But when Yeovil came in, it meant I could stay with my dad, as he actually lives in Yeovil. It’s just great though as I’ve played 26 games in a row and also to be playing 90 minutes every week has been brilliant for me.

You have played Championship and League One football – is there much difference between the two?

The quality is going to be better in the higher leagues and a lot of players playing in the Championship have Premiership experience which makes it a tough league to play in. But the players here in League One, especially the attackers, have great potential to go all the way to the top.

Who’s the best player you have faced?

Last year West Ham played Reading, I was playing left-back and Glen Little was playing right-wing for Reading. And he was a very tricky customer.

He got injured after 30 minutes, but to be fair I was glad to see the back of him because he was very sharp and I’ll think he’ll do well in the Premiership next year.

Who’s the best player you have played with?

It would have to be Teddy Sheringham. He’s one of the legends of the modern game and to be able to just train and play with him was a great experience and one I will never forget.

Do you ever get nervous before a game?

I've got better now but while at West Ham and with the size of the crowds I was terrible for nerves before a match.

I used to go to the toilet quite a lot before games, as things got to me a bit. I've got a lot better since I've been at Yeovil, as I've been playing every week, and knowing that I am playing makes it easier to prepare myself. Nerves still get to me a bit, as I'm about to walk out on the pitch, but once I get playing I'm fine.

What’s the training like as a professional?

It's tough, but it varies depending on if you're in starting 11, which can be very physical. You do train quite a lot, but it’s a superb lifestyle and wouldn’t change it for the world. Some days you run a lot but you know that comes with the territory of being a professional footballer.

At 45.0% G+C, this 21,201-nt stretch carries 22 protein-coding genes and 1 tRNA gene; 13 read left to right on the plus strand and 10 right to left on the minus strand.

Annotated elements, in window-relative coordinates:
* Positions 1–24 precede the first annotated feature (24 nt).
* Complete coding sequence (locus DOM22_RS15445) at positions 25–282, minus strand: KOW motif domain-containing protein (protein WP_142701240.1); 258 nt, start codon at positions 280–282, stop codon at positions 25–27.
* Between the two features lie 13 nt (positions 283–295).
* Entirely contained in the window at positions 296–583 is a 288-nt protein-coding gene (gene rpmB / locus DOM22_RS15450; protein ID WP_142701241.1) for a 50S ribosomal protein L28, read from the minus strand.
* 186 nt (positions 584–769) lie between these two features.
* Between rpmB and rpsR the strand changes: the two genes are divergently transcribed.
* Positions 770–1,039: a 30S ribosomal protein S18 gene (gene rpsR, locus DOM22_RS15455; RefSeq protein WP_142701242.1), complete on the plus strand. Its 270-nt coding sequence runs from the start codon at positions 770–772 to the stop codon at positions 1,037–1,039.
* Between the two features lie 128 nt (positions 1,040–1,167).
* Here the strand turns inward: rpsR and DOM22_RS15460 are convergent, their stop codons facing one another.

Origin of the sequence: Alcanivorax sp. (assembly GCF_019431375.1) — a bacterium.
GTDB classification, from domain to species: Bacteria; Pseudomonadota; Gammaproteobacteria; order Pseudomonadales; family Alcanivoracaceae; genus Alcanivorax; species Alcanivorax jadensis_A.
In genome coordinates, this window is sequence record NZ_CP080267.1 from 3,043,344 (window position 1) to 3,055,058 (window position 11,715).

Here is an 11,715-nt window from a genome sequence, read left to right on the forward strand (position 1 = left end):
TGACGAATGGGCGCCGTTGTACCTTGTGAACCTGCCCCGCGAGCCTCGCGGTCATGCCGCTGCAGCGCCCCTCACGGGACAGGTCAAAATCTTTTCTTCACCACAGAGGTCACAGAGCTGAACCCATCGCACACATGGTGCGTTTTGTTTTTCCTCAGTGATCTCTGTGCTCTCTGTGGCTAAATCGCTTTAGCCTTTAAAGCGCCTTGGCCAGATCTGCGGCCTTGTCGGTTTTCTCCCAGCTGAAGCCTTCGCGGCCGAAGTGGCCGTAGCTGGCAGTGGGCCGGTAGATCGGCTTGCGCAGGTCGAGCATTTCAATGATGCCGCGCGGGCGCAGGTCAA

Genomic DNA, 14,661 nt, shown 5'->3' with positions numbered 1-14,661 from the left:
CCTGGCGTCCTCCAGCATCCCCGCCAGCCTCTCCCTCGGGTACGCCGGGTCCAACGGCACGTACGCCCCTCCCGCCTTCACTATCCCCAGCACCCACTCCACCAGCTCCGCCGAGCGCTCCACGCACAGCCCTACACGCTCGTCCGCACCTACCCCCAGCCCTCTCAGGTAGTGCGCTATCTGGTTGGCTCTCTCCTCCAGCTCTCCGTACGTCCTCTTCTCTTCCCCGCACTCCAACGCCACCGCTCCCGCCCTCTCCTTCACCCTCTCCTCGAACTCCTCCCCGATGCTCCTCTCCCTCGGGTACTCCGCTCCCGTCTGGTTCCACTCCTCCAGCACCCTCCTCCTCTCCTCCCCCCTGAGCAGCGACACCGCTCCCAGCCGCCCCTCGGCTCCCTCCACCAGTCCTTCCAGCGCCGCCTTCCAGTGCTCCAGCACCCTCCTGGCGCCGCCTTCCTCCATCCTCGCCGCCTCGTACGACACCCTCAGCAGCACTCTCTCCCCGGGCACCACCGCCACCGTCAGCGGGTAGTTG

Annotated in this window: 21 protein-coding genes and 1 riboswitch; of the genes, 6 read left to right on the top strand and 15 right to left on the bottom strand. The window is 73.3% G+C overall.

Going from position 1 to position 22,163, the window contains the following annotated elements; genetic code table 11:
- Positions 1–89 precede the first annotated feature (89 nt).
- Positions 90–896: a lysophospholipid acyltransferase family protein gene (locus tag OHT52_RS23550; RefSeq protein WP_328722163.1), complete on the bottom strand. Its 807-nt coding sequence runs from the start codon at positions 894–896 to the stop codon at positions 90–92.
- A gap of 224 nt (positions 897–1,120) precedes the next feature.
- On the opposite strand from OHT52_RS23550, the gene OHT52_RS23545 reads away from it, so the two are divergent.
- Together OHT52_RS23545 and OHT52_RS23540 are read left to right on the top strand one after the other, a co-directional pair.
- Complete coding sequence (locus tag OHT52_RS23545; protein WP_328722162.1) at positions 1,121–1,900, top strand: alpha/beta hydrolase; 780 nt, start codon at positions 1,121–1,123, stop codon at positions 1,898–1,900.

Who has had the biggest influence on your career?

I think it would be Kevin Keen, the reserve team manager at West Ham, who also use to play for the club as well. I first had him as my under-17 coach, then, as I went up the age groups, he became the manager for every team I played for at youth level.  He’s the one who has helped me along the most.

How do you like to relax away from football?

I like to play golf and also snooker. I do like quite a few other sports - I like to get out and do as much as I can. I’m a bit of a summer man rather than winter, when I like to stay in and watch TV most of the time.

Are you a Playstation fan?

I am a big Playstation fan, yeah! I’ve just got a new PSP as well, so we have about 10 of us on the coach to away games all playing Grand Theft Auto.

Pro Evo or FIFA?

Definitely Pro Evo, that’s the one I’ve been playing with my mates for quite a while now. I think that’s the number one game with FIFA quite a bit behind.

What advice would you give to any aspiring young footballers?

You have got to enjoy it, that’s the most important part of it, but try not to feel too much pressure, especially at a young age.

I saw lots of players, when I was younger, whose parents wanted it more than they did themselves. Also work as hard as you can but if you don’t get there, make sure you have something to fall back on. I love playing football and if I didn’t enjoy it I would find something else to do. The money side of it is lovely but you do have to deal with the knock-backs and work hard.

Where do you see yourself in five years' time?

Just playing somewhere on a regular basis would be perfect for me. It's nice to be playing at League One level, hopefully though I will be able to push up to Championship level and maybe the Premiership.

As long as I'm having fun and enjoying my football, that’s all that matters to me.

last updated: 18/04/06
Go to the top of the page

[an error occurred while processing this directive]

About the BBC | Help | Terms of Use | Privacy & Cookies Policy